This institution is not impartial

Readers' letters | Published:

One of my first letters began: “I’m soft in the head for preferring a book to watching that tripe on TV” – nobody read it and I am still anti-TV.

I always read the letters by Paul Pascoe of Shrewsbury, his views have consistently been considered, intelligent and logical – until last week when he went completely off his head by calling the BBC “the greatest cultural institution on the planet”.

The history of the largest broadcasting organisation in the world? It was converted from a private company in 1922 to a Royal Charter in 1927.

Under this charter political news programmes were required to be politically impartial – if it ever was, it is long gone. Sixty of its many managers earn more than the PM, it has just built a one billion pound London HQ and a new ’Albert Square’, already £27 million over the forecast cost at £87 million, it employs 35,400 staff and does not even hide the fact that it is anti-British and pro-European Union.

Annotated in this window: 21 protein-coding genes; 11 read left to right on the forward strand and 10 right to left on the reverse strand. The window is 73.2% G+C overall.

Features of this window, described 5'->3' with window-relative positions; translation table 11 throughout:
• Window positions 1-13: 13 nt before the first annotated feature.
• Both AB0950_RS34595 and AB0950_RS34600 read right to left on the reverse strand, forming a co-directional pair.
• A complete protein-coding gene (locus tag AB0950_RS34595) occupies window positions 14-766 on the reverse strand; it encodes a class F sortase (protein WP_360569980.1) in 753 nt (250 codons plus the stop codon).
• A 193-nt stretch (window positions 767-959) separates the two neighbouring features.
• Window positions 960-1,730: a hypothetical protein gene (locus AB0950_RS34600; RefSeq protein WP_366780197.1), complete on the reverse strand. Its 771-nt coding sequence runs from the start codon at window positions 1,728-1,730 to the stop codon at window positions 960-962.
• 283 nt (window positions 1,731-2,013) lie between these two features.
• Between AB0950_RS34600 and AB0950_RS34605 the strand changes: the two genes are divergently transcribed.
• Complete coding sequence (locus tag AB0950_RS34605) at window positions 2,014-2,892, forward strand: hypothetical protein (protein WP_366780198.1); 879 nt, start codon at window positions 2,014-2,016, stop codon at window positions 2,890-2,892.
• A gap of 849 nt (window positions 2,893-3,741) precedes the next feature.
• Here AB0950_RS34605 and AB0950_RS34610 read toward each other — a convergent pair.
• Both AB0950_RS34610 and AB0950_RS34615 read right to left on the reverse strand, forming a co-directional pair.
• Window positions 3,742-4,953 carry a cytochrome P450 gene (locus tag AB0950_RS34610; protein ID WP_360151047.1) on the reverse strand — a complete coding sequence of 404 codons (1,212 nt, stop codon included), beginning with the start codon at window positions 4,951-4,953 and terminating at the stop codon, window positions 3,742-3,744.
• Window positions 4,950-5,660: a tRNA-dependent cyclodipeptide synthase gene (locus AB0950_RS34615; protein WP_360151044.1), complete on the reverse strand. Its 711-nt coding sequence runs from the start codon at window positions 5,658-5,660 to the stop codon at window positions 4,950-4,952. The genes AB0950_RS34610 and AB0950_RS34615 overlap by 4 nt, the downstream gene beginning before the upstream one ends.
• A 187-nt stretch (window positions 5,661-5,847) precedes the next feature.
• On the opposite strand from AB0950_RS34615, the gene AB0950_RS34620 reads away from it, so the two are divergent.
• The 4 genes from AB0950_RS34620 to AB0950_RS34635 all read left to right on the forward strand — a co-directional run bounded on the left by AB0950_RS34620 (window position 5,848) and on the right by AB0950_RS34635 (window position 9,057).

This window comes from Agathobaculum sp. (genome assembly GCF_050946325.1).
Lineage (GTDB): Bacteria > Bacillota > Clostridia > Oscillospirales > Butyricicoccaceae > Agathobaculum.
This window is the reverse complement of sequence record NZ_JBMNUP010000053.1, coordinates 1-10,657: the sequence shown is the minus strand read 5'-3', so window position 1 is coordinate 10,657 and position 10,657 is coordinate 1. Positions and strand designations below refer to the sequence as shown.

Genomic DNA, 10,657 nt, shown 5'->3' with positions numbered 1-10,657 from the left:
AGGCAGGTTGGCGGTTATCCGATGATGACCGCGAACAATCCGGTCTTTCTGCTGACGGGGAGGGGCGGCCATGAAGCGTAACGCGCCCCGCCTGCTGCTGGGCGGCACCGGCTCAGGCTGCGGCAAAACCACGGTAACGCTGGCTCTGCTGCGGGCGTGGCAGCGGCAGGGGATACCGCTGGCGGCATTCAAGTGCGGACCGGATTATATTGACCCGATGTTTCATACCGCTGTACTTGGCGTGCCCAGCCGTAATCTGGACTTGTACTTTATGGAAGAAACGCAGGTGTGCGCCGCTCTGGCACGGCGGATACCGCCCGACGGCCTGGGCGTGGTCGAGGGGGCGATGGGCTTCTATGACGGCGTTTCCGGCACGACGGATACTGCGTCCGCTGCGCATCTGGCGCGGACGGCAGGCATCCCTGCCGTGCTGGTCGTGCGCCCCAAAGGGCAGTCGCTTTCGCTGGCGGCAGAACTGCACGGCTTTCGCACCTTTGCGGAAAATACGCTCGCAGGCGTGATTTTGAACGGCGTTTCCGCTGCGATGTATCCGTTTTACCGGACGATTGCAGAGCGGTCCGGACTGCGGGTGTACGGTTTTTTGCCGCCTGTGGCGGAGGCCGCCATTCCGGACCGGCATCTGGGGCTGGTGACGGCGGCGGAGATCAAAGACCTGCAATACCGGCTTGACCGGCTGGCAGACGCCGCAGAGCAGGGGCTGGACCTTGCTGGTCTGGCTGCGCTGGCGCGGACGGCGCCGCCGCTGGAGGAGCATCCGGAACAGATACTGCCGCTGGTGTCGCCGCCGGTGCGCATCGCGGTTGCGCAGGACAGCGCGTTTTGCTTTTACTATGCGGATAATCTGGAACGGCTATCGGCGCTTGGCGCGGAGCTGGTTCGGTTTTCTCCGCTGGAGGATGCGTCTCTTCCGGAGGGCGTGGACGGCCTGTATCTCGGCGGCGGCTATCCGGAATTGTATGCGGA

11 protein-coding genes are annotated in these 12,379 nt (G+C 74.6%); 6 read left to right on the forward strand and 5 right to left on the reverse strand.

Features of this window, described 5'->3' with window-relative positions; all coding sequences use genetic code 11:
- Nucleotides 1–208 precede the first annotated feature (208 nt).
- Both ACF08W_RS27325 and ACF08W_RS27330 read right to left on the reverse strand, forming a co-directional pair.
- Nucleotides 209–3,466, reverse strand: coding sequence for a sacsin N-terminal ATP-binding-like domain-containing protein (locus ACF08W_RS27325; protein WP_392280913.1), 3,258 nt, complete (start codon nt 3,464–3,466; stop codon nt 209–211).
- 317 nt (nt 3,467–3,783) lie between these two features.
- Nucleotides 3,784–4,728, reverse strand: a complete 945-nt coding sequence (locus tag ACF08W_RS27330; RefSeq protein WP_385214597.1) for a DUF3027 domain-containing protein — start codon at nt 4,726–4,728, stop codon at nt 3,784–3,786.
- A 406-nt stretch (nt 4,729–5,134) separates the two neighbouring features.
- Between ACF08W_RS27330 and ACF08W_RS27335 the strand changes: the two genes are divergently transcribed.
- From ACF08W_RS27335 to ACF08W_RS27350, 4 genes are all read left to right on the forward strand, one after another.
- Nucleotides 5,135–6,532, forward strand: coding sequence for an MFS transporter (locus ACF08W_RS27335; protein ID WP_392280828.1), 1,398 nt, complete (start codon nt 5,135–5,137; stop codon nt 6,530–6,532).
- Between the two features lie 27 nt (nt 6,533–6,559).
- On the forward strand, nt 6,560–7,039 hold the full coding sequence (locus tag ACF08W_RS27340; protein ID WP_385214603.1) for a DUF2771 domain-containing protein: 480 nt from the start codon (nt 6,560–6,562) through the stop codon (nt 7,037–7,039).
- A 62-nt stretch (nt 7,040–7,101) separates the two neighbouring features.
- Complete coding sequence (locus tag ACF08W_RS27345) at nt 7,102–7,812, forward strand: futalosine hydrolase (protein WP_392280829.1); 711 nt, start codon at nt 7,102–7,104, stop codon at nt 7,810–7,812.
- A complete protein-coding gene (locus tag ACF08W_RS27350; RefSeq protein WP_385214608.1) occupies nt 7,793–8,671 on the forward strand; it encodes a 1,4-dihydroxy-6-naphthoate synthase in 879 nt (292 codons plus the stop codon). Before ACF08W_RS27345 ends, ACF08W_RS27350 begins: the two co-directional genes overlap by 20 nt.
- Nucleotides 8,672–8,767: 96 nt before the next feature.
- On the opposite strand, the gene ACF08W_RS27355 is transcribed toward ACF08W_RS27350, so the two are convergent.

It has had grants and loans from the EU (£32 million on December 18, 2015, for those who check). This is how the EU operates, you take its money and you are bought and paid for, for life. Ask the majority of peers and politicians, civil service, universities, academia and the judicial system, its current director believes our place is in Europe. No-one can deny that its political programmes are heavily biased against the leavers on the Brexit question, or the fact that it played a major part in the destruction of UKIP and the political career of Nigel Farage.

Its programmes? If they are really considered to be the finest in the world then God help the rest of the world. Despite new technology most of what is on offer is too dark to see or too low to hear.

It certainly must lead the world in the number of repeats but I am no expert on the BBC, our local pub quiz asked last month “How many people work at the BBC?” I estimated 25,000 – the correct answer was 38 per cent!

Bob Wydell, Oswestry

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